Four wild ponies are being put to work grazing the fields of an RSPB nature reserve in Yorkshire.
It is hoped that the Wild Konik ponies – a central European breed – will help to create suitable conditions for ground-nesting birds such as lapwings at the Blacktoft Sands reserve.
They have been brought from the RSPB’s Minsmere site in Suffolk.
The charity hopes that by managing the land with natural horsepower, the plan is to reduce the need for expensive machinery and fuel.
RSPB Blacktoft Sands visitor officer Mike Andrews said: “We think the ponies will be a real hit with our visitors as they’re not our typical feathered friends.
“They are generally placid and look cute, but they are still essentially wild animals so we are asking people not to pet them and to keep a respectful distance.”
Polish Konik ponies have been grazing nature reserves in Europe to benefit wildlife for the past decade, and in recent years they have started appearing in some reserves in the UK.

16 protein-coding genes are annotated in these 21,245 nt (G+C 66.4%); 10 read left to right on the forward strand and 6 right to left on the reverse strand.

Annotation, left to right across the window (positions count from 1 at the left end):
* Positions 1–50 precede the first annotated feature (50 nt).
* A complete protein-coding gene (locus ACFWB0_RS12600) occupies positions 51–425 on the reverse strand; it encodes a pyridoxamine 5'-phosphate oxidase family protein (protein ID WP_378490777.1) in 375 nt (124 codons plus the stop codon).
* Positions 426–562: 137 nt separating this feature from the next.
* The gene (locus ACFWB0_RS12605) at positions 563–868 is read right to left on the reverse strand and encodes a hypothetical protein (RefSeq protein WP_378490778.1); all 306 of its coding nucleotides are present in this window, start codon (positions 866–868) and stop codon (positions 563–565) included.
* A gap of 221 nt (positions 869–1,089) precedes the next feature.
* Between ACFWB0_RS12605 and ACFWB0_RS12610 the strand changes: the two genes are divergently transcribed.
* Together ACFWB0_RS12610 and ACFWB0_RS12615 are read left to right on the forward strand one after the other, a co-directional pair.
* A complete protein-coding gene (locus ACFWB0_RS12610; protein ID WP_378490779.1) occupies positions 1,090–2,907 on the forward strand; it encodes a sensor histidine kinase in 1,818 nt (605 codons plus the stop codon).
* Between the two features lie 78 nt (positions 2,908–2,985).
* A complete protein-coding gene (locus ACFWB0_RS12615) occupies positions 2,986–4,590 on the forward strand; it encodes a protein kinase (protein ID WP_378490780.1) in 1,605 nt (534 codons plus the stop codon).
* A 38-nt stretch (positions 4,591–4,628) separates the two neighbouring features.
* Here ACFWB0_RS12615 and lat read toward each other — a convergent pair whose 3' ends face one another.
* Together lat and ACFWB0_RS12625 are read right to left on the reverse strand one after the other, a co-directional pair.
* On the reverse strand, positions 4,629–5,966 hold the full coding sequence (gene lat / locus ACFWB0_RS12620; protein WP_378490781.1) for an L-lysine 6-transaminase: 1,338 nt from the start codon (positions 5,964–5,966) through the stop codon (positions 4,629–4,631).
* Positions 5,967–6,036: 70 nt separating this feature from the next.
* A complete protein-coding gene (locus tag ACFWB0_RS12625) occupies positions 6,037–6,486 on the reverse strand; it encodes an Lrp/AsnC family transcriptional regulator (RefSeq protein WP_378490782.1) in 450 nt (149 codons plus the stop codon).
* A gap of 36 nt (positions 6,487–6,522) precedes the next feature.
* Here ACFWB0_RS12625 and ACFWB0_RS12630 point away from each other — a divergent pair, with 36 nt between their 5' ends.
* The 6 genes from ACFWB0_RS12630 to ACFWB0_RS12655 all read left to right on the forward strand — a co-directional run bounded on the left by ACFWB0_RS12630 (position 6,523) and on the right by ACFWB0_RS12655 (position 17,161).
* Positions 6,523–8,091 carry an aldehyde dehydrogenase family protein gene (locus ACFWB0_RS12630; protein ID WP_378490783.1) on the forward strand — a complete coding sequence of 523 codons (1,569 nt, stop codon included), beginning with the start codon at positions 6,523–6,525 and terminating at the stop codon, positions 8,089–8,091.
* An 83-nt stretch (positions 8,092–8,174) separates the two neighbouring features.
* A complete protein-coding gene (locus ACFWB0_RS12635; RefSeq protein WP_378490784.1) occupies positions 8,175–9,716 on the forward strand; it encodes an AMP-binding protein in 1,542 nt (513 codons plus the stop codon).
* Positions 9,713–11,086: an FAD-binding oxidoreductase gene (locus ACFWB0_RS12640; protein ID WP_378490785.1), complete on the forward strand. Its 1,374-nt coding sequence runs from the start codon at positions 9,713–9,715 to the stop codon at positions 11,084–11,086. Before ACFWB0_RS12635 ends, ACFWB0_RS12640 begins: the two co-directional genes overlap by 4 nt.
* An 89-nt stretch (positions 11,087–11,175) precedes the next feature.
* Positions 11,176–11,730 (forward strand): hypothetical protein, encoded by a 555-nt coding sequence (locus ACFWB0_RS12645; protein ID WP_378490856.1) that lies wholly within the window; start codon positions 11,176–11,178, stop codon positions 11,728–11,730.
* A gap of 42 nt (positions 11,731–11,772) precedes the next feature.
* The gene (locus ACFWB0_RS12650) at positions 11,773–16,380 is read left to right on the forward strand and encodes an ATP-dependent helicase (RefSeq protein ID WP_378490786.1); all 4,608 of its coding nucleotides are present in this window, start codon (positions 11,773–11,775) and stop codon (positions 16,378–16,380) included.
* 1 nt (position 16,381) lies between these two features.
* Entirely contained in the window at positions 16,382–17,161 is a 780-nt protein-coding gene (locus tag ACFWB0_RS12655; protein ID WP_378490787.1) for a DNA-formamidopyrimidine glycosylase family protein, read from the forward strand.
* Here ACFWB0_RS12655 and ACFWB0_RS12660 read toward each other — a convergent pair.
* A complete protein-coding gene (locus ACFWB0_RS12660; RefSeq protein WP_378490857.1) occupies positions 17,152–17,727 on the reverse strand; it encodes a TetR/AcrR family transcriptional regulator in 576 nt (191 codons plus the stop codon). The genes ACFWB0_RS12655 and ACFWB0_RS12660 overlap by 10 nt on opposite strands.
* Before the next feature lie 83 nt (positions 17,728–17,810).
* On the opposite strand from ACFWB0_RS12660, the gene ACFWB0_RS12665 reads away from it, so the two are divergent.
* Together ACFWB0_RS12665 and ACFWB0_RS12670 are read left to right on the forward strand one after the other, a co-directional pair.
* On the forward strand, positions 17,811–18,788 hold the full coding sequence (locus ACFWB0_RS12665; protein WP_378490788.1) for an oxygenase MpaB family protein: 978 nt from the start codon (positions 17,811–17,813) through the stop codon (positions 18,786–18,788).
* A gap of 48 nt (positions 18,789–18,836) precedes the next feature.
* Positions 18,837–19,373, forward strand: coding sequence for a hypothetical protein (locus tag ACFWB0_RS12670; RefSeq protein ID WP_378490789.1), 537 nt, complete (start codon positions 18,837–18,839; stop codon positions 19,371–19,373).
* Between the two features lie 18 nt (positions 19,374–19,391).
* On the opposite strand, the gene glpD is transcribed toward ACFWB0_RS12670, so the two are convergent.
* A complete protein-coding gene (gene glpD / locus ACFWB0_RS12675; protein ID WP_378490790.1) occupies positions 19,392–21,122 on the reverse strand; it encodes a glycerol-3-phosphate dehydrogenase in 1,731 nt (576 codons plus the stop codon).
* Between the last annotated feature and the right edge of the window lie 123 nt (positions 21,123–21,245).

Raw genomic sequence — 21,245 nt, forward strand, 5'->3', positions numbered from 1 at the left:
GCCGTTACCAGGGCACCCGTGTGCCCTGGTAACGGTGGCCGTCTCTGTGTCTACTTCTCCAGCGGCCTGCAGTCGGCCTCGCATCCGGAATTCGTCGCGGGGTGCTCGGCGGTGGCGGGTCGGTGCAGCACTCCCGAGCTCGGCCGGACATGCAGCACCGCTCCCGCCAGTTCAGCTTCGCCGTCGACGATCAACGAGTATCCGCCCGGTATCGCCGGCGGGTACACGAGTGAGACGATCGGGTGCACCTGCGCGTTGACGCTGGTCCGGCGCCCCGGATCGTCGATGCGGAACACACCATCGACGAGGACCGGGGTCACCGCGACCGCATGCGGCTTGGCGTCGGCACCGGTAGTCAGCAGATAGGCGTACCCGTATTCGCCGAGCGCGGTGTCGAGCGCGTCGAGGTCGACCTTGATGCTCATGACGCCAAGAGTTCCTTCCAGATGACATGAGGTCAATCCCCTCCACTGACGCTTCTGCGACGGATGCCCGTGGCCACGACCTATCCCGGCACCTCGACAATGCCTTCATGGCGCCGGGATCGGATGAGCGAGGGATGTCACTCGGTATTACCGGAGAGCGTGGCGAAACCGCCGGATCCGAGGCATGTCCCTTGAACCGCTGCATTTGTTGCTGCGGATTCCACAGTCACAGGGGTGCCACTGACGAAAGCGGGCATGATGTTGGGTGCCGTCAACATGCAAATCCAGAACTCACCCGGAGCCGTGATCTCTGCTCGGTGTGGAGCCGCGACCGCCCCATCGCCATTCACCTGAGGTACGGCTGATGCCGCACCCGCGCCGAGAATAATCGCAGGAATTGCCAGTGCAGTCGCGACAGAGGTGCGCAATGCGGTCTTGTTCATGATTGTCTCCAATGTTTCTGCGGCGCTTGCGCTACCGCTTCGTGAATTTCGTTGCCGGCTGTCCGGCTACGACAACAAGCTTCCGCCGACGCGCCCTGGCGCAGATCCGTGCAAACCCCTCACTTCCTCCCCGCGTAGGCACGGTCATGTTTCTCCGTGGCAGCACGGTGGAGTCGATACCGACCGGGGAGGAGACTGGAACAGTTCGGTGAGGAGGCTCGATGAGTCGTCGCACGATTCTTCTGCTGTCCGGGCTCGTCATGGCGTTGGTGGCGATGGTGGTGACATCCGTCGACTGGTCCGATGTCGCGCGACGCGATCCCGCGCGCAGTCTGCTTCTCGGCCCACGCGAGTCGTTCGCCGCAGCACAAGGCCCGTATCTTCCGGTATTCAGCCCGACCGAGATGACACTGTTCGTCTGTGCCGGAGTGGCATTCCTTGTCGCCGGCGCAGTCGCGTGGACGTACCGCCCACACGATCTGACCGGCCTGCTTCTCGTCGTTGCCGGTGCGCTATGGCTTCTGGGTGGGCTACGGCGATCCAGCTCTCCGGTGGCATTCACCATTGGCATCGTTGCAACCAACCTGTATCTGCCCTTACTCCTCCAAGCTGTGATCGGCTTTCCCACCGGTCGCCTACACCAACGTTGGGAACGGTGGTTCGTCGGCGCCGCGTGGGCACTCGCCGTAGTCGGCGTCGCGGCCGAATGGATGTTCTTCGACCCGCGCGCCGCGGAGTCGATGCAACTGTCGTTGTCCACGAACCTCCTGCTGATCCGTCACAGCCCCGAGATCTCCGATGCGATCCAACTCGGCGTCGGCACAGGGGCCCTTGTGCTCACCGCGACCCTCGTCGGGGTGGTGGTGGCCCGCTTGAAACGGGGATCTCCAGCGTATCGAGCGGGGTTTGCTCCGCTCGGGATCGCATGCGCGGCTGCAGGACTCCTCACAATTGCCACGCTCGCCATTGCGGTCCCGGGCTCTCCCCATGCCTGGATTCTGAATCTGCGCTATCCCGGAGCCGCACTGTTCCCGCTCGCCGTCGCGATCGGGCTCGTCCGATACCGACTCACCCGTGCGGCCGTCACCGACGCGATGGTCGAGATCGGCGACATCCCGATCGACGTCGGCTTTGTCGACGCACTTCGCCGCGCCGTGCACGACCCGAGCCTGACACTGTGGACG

The RSPB also have Koniks at Portmore Lough in Northern Ireland and Loch of Strathbeg in eastern Scotland.
The Konik is a small but hardy breed, directly descended from the Tarpan, a wild horse driven to extinction in central Europe in the late 19th century.
They can survive in temperatures of up to minus 40 degrees, are rarely ill and are adept at foraging, making them largely self-sufficient.
For more information visit www.rspb.org.uk/reserves
Photo courtesy of Mike Pilsworth